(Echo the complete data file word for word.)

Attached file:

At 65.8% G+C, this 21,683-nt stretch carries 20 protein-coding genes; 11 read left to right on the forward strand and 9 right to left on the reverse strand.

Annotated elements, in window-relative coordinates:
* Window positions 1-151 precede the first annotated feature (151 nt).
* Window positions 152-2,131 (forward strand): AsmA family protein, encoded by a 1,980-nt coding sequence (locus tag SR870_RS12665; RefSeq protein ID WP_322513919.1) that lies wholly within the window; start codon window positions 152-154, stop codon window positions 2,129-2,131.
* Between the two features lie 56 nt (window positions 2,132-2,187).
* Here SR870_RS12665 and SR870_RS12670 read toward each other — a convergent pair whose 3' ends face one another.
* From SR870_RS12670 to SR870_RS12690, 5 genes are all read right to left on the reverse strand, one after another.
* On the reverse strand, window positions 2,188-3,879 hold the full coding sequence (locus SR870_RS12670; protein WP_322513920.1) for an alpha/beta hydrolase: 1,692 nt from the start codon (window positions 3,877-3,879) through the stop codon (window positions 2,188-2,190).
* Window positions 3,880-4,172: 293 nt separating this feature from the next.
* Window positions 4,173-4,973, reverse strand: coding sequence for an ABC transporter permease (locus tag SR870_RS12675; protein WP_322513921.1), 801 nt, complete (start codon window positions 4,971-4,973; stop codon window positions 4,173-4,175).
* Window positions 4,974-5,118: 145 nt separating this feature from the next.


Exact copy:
At 65.8% G+C, this 21,683-nt stretch carries 20 protein-coding genes; 11 read left to right on the forward strand and 9 right to left on the reverse strand.

Annotated elements, in window-relative coordinates:
* Window positions 1-151 precede the first annotated feature (151 nt).
* Window positions 152-2,131 (forward strand): AsmA family protein, encoded by a 1,980-nt coding sequence (locus tag SR870_RS12665; RefSeq protein ID WP_322513919.1) that lies wholly within the window; start codon window positions 152-154, stop codon window positions 2,129-2,131.
* Between the two features lie 56 nt (window positions 2,132-2,187).
* Here SR870_RS12665 and SR870_RS12670 read toward each other — a convergent pair whose 3' ends face one another.
* From SR870_RS12670 to SR870_RS12690, 5 genes are all read right to left on the reverse strand, one after another.
* On the reverse strand, window positions 2,188-3,879 hold the full coding sequence (locus SR870_RS12670; protein WP_322513920.1) for an alpha/beta hydrolase: 1,692 nt from the start codon (window positions 3,877-3,879) through the stop codon (window positions 2,188-2,190).
* Window positions 3,880-4,172: 293 nt separating this feature from the next.
* Window positions 4,173-4,973, reverse strand: coding sequence for an ABC transporter permease (locus tag SR870_RS12675; protein WP_322513921.1), 801 nt, complete (start codon window positions 4,971-4,973; stop codon window positions 4,173-4,175).
* Window positions 4,974-5,118: 145 nt separating this feature from the next.